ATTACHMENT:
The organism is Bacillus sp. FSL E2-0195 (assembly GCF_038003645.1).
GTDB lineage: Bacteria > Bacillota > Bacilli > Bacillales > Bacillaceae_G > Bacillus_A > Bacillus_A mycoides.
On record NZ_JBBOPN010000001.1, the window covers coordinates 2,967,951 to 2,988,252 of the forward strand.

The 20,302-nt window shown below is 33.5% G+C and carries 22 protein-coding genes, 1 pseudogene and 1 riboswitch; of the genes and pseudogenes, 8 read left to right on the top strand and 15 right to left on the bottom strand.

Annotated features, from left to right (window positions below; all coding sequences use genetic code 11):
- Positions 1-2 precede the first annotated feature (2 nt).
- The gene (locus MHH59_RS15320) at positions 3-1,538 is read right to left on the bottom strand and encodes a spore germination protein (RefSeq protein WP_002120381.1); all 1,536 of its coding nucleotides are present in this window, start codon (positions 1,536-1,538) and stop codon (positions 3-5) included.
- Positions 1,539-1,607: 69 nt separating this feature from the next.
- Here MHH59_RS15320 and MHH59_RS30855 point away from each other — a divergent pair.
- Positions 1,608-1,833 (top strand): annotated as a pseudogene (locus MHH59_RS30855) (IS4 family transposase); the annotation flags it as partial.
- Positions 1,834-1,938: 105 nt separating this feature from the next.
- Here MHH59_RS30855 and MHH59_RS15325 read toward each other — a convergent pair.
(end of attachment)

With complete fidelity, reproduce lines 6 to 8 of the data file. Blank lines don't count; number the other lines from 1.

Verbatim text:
- Positions 1-2 precede the first annotated feature (2 nt).
- The gene (locus MHH59_RS15320) at positions 3-1,538 is read right to left on the bottom strand and encodes a spore germination protein (RefSeq protein WP_002120381.1); all 1,536 of its coding nucleotides are present in this window, start codon (positions 1,536-1,538) and stop codon (positions 3-5) included.
- Positions 1,539-1,607: 69 nt separating this feature from the next.